The above titled emphatic post by Danny Sullivan at ClickZ derides latest 20 billion documents indexed claim by Yahoo and the constant attention paid to index size claims by the top search engines. I personally don’t agree that it’s possible that Yahoo is approaching 20 billion pages indexed – as they claim – because they don’t have all of the pages of either my own sites or those of clients indexed and their cache is woefully out of date. Yahoo don’t explain where those documents reside or what value they give the Yahoo index above the other major players – just that they have more documents indexed.
Any time you look at raw server log files, you can see the crawling behavior of all search engines each time their spider visits a site. My log files and those of clients show Google’s spider Googlebot visiting on extremely regular schedules and Yahoo’s Inktomi spider visiting randomly and sporadically.
A new “study on search engine index freshness” shows the Google index to be freshest on an ongoing basis. My own observations of spider crawling behavior on a new site over three months, shows the behavior of each of the major players – as you would expect illustrates similar findings on freshness, since a site must be crawled often and regularly to be indexed fully and provide current results.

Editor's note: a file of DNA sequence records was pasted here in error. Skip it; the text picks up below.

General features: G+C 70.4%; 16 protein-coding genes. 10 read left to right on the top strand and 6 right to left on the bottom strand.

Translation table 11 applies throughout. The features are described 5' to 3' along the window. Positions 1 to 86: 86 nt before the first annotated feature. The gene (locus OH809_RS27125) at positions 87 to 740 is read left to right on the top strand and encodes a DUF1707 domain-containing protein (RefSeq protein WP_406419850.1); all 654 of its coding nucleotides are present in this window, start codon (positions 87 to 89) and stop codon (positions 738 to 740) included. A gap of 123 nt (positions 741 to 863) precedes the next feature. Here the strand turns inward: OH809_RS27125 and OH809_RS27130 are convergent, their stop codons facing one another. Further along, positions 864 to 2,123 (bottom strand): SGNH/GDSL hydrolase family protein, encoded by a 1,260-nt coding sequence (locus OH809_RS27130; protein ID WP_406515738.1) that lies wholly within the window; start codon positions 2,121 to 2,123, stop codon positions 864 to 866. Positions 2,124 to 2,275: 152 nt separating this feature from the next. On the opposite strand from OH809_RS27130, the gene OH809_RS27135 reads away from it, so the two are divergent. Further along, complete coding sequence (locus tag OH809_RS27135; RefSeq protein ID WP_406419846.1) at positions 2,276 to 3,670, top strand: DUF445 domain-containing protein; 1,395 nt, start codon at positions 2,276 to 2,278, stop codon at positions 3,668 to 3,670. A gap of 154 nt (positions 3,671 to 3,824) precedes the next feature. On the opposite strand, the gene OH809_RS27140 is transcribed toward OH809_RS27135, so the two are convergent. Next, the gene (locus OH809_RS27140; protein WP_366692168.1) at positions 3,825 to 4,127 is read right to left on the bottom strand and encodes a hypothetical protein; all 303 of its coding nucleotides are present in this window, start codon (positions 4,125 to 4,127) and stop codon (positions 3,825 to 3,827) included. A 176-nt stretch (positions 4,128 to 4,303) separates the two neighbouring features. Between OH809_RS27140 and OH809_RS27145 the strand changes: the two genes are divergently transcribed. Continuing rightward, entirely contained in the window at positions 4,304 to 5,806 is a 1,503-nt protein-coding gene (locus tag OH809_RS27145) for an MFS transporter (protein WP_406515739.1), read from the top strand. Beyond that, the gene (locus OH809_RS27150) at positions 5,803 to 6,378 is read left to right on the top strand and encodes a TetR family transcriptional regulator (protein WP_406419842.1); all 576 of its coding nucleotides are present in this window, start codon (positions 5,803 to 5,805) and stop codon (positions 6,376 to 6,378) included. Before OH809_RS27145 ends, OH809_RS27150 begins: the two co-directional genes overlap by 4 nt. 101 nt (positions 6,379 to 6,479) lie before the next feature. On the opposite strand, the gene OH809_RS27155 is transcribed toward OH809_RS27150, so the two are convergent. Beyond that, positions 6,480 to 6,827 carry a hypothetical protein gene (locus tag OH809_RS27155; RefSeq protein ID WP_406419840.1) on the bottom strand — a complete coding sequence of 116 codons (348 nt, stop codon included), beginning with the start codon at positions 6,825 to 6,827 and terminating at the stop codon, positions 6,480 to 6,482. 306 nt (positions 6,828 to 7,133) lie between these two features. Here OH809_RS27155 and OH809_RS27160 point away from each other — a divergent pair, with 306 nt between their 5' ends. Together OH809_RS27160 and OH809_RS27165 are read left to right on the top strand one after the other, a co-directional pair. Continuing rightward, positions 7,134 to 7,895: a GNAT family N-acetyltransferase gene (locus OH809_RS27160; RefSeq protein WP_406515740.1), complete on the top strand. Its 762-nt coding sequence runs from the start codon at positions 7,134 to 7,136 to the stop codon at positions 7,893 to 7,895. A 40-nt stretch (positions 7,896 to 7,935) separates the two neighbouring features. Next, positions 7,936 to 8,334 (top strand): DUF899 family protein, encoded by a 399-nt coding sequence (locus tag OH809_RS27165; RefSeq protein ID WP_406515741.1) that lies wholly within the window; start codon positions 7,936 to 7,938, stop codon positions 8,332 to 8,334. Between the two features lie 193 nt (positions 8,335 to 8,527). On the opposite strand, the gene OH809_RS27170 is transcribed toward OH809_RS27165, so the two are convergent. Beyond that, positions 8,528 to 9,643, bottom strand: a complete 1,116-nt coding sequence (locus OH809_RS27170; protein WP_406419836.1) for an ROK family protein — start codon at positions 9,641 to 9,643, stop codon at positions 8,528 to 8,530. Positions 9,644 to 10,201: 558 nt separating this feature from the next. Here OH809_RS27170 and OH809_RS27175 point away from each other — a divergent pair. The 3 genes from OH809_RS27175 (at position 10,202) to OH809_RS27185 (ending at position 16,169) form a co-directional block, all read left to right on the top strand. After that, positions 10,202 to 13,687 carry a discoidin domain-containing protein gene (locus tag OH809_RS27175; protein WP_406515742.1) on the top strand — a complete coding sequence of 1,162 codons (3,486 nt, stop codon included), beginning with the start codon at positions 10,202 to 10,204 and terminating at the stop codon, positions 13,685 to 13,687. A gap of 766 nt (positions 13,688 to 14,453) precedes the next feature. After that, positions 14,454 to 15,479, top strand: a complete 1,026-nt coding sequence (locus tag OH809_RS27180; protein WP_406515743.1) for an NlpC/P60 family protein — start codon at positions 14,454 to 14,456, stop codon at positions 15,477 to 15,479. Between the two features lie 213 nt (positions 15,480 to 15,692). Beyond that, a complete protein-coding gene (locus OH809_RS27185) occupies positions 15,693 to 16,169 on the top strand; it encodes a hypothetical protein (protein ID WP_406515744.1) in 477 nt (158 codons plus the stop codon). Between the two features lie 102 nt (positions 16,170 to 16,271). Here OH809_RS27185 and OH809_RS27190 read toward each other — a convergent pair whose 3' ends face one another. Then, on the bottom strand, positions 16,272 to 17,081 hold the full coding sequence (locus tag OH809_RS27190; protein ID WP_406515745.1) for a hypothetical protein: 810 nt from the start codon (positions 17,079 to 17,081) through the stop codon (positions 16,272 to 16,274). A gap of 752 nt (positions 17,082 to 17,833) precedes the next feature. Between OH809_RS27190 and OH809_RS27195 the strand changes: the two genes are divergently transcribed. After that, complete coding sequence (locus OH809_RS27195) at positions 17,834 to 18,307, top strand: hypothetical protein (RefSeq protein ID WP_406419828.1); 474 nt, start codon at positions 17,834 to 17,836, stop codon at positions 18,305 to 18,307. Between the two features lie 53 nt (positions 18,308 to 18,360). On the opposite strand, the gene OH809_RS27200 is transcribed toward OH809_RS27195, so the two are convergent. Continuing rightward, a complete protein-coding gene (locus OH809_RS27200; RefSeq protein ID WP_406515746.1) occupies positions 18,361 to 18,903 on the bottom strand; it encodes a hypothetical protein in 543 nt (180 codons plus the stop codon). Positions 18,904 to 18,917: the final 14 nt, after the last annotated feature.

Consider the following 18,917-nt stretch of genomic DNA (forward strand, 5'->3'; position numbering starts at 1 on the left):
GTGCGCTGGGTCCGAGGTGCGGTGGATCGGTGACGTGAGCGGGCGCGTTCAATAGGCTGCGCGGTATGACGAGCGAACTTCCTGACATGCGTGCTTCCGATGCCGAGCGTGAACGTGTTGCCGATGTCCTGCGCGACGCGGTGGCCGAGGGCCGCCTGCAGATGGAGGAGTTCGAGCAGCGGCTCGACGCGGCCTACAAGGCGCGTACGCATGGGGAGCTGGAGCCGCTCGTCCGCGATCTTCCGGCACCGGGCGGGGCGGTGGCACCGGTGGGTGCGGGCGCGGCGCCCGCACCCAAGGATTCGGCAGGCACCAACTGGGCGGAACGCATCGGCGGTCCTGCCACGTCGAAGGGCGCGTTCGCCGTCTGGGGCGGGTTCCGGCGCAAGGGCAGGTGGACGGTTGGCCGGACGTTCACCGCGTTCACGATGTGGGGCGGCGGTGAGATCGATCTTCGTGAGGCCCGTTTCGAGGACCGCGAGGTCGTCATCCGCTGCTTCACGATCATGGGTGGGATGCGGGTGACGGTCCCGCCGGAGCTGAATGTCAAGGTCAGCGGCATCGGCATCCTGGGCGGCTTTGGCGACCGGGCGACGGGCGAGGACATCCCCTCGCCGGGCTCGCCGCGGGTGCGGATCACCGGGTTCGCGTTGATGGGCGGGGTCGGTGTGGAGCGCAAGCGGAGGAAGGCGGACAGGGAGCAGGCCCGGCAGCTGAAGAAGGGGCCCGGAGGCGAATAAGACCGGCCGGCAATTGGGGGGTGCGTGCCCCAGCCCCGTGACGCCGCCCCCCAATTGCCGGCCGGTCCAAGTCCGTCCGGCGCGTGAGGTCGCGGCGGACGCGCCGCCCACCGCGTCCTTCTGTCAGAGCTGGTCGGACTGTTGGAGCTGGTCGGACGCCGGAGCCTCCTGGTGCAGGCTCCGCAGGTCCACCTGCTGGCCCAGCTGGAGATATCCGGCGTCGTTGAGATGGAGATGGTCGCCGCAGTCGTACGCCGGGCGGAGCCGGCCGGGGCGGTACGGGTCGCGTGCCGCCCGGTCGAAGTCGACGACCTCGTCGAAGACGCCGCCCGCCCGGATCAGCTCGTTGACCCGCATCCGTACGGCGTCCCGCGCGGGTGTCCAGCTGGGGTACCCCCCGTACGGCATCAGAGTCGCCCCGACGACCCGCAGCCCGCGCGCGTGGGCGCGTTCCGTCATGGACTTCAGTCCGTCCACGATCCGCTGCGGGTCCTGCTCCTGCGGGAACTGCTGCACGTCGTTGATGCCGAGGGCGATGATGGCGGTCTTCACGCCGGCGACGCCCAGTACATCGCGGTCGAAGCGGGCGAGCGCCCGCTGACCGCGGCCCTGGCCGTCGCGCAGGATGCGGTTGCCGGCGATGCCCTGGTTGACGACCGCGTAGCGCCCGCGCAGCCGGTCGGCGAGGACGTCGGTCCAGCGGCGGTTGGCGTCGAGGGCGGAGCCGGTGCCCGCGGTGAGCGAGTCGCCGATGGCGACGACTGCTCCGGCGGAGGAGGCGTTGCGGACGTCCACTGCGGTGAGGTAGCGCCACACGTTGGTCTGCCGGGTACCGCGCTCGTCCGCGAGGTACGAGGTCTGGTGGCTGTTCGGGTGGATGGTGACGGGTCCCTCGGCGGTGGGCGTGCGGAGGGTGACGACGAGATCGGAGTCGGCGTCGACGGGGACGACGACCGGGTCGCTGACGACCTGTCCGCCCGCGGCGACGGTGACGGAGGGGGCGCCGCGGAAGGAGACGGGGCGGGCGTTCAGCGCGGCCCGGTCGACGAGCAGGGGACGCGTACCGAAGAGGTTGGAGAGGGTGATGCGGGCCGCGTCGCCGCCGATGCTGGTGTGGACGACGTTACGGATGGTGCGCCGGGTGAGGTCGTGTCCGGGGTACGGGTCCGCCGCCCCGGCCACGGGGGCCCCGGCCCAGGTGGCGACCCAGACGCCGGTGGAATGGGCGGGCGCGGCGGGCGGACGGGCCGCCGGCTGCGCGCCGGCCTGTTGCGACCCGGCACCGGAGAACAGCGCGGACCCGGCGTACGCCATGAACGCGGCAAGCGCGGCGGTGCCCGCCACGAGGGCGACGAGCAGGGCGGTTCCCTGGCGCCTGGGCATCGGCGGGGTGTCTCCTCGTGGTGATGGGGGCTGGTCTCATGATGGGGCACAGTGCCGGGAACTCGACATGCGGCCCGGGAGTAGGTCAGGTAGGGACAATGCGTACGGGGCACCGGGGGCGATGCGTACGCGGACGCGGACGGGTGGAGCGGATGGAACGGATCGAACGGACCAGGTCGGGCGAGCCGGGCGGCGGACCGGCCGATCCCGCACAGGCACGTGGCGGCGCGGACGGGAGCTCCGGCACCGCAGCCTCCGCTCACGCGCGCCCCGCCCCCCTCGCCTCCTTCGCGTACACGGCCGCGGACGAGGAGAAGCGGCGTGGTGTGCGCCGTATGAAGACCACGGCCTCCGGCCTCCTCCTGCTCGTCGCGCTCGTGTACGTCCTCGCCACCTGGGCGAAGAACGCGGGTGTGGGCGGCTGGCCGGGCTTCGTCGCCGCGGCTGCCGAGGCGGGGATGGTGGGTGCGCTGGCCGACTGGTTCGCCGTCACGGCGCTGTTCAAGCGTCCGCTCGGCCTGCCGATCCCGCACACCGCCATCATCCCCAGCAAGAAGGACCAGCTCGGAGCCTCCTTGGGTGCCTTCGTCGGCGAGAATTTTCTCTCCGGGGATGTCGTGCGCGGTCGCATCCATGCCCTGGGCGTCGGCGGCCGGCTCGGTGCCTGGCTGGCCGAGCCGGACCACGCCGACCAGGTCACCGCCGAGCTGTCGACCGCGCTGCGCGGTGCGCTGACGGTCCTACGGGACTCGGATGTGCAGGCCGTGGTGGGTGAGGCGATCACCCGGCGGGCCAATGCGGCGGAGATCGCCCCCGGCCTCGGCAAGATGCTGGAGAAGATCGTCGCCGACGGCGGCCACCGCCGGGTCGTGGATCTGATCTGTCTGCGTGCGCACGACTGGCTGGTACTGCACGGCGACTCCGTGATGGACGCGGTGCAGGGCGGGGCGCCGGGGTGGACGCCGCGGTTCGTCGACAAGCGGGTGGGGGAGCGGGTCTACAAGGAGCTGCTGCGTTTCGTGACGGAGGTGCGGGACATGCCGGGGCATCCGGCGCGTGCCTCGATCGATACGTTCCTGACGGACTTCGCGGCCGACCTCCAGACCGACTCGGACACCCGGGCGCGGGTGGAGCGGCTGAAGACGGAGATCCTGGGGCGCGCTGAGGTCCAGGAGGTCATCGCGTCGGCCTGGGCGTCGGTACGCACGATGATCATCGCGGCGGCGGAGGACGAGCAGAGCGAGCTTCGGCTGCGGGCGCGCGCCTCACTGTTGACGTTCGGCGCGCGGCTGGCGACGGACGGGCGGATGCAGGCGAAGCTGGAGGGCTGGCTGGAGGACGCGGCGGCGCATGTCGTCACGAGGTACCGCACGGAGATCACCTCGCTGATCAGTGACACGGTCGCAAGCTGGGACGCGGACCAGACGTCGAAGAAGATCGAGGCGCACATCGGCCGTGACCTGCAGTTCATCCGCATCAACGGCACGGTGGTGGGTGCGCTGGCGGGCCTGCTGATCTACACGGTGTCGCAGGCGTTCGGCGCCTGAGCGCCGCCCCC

Freshness is a much better indicator of the worth of any particular search engine than is size of the index – but clearly size contributes substantially to that value. But Danny Sullivan wants relevancy somehow quantified. Although that gets very complicated and pushes everyone toward that fantasy of “Latent Semantic Indexing” so often discussed, it would indeed be very interesting to put hard numbers to such a squishy goal.
I agree with Sullivan and hope someone picks up that relevancy challenge gauntlet.